Deictic shifts in fiction translation: Evidence of a more marked perspective in the translated narrative

Othman Abualadas


This paper explores deictic shifts in fiction translation. It studies how deictic shifts affect the spatial-temporal and psychological point of view in four Arabic translations of Jane Eyre and A Farewell to Arms. The study reveals a tendency in translation to (i) use more spatial and temporal deixis, (ii) use more proximal than distal forms and (ii) use forms that are more marked for emotional space than physical space. This points to a translated narrative with a more emphasized spatial-temporal dimension, higher emotional proximity and empathy, and more marked psychological perspectives and voices. These shifts reposition the narrator and the other speaking characters. Based on the textual data, these shifts are best seen as traces of translators’ interpretive work and their second materialization of the original voices; the traces of the translators’ efforts to re-contextualize the original story based on their mental representation of the original perspectives.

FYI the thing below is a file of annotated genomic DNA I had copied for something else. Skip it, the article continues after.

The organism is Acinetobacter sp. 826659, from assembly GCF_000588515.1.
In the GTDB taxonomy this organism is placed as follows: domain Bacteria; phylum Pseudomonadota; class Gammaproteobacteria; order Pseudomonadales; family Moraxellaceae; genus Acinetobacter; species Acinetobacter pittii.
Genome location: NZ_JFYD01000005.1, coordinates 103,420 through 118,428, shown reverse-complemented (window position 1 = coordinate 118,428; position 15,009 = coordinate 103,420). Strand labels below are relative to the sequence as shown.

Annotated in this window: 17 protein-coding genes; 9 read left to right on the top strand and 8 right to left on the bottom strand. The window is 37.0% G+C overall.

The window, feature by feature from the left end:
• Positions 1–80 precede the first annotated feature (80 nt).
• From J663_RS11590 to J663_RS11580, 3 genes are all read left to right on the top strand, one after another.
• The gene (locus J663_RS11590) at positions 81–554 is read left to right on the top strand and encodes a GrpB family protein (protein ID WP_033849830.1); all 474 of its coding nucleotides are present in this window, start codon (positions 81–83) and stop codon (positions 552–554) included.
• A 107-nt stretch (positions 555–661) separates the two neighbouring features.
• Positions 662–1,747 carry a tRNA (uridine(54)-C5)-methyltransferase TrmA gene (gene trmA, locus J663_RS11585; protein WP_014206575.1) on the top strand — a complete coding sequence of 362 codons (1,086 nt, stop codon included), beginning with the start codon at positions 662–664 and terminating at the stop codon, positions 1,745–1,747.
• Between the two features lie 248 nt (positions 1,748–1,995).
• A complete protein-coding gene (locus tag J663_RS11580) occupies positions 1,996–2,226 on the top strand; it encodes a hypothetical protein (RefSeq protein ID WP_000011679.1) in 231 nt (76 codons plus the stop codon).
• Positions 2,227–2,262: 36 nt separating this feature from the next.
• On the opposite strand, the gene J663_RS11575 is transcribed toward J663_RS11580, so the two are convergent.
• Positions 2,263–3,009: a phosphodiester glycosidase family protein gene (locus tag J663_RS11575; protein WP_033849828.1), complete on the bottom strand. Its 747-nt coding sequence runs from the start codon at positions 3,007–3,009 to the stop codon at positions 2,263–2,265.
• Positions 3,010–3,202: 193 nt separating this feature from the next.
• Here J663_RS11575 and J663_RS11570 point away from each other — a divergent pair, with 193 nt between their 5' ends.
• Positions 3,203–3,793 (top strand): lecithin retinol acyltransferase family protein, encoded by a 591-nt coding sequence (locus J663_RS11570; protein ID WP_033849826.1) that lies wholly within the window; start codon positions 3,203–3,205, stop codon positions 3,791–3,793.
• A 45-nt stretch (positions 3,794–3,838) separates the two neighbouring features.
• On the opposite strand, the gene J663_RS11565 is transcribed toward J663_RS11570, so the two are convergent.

Deictic shifts; emotional proximity; fiction translation; perspective; spatio-temporal point of view

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